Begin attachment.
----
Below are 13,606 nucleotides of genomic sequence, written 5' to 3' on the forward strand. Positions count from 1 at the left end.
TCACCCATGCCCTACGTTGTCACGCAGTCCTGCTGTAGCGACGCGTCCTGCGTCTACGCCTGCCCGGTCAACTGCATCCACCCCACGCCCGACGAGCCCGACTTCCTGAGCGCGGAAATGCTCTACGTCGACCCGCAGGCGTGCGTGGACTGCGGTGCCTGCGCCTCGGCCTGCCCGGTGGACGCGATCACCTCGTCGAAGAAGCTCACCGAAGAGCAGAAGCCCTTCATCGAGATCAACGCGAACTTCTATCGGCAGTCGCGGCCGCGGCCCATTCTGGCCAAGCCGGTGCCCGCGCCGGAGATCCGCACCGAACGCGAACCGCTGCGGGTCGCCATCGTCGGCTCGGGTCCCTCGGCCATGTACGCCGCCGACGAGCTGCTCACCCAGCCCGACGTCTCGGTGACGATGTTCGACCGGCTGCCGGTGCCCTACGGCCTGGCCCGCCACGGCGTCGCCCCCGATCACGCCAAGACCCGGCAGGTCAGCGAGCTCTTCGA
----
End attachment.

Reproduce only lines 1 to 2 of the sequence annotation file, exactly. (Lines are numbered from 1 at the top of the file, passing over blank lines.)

Below are 13,606 nucleotides of genomic sequence, written 5' to 3' on the forward strand. Positions count from 1 at the left end.
TCACCCATGCCCTACGTTGTCACGCAGTCCTGCTGTAGCGACGCGTCCTGCGTCTACGCCTGCCCGGTCAACTGCATCCACCCCACGCCCGACGAGCCCGACTTCCTGAGCGCGGAAATGCTCTACGTCGACCCGCAGGCGTGCGTGGACTGCGGTGCCTGCGCCTCGGCCTGCCCGGTGGACGCGATCACCTCGTCGAAGAAGCTCACCGAAGAGCAGAAGCCCTTCATCGAGATCAACGCGAACTTCTATCGGCAGTCGCGGCCGCGGCCCATTCTGGCCAAGCCGGTGCCCGCGCCGGAGATCCGCACCGAACGCGAACCGCTGCGGGTCGCCATCGTCGGCTCGGGTCCCTCGGCCATGTACGCCGCCGACGAGCTGCTCACCCAGCCCGACGTCTCGGTGACGATGTTCGACCGGCTGCCGGTGCCCTACGGCCTGGCCCGCCACGGCGTCGCCCCCGATCACGCCAAGACCCGGCAGGTCAGCGAGCTCTTCGA